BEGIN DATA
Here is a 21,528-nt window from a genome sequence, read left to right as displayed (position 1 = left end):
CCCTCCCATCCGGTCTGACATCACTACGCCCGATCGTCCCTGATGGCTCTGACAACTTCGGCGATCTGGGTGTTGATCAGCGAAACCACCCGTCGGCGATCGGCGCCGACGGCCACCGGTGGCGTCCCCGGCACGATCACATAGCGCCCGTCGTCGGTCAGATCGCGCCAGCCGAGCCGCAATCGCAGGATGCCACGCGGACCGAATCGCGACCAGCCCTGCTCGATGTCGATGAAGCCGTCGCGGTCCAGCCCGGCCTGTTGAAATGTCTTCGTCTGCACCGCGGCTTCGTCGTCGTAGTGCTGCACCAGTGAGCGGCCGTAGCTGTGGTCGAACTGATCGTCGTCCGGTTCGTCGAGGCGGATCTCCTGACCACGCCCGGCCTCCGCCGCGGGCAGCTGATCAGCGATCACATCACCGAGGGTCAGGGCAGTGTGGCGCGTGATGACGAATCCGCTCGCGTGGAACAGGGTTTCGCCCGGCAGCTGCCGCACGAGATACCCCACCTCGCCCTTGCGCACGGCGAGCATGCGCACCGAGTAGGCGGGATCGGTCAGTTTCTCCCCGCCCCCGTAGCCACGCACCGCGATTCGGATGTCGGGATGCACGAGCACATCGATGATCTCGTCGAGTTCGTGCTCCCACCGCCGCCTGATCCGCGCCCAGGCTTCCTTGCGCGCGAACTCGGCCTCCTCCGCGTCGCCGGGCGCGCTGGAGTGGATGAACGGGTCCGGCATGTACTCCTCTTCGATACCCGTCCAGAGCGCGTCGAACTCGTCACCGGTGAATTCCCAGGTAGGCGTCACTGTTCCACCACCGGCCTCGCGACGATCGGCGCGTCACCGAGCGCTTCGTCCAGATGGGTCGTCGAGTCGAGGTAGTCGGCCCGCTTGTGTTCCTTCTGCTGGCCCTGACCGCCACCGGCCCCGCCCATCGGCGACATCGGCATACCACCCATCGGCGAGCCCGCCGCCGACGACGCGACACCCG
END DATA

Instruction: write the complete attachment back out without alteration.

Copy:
Here is a 21,528-nt window from a genome sequence, read left to right as displayed (position 1 = left end):
CCCTCCCATCCGGTCTGACATCACTACGCCCGATCGTCCCTGATGGCTCTGACAACTTCGGCGATCTGGGTGTTGATCAGCGAAACCACCCGTCGGCGATCGGCGCCGACGGCCACCGGTGGCGTCCCCGGCACGATCACATAGCGCCCGTCGTCGGTCAGATCGCGCCAGCCGAGCCGCAATCGCAGGATGCCACGCGGACCGAATCGCGACCAGCCCTGCTCGATGTCGATGAAGCCGTCGCGGTCCAGCCCGGCCTGTTGAAATGTCTTCGTCTGCACCGCGGCTTCGTCGTCGTAGTGCTGCACCAGTGAGCGGCCGTAGCTGTGGTCGAACTGATCGTCGTCCGGTTCGTCGAGGCGGATCTCCTGACCACGCCCGGCCTCCGCCGCGGGCAGCTGATCAGCGATCACATCACCGAGGGTCAGGGCAGTGTGGCGCGTGATGACGAATCCGCTCGCGTGGAACAGGGTTTCGCCCGGCAGCTGCCGCACGAGATACCCCACCTCGCCCTTGCGCACGGCGAGCATGCGCACCGAGTAGGCGGGATCGGTCAGTTTCTCCCCGCCCCCGTAGCCACGCACCGCGATTCGGATGTCGGGATGCACGAGCACATCGATGATCTCGTCGAGTTCGTGCTCCCACCGCCGCCTGATCCGCGCCCAGGCTTCCTTGCGCGCGAACTCGGCCTCCTCCGCGTCGCCGGGCGCGCTGGAGTGGATGAACGGGTCCGGCATGTACTCCTCTTCGATACCCGTCCAGAGCGCGTCGAACTCGTCACCGGTGAATTCCCAGGTAGGCGTCACTGTTCCACCACCGGCCTCGCGACGATCGGCGCGTCACCGAGCGCTTCGTCCAGATGGGTCGTCGAGTCGAGGTAGTCGGCCCGCTTGTGTTCCTTCTGCTGGCCCTGACCGCCACCGGCCCCGCCCATCGGCGACATCGGCATACCACCCATCGGCGAGCCCGCCGCCGACGACGCGACACCCG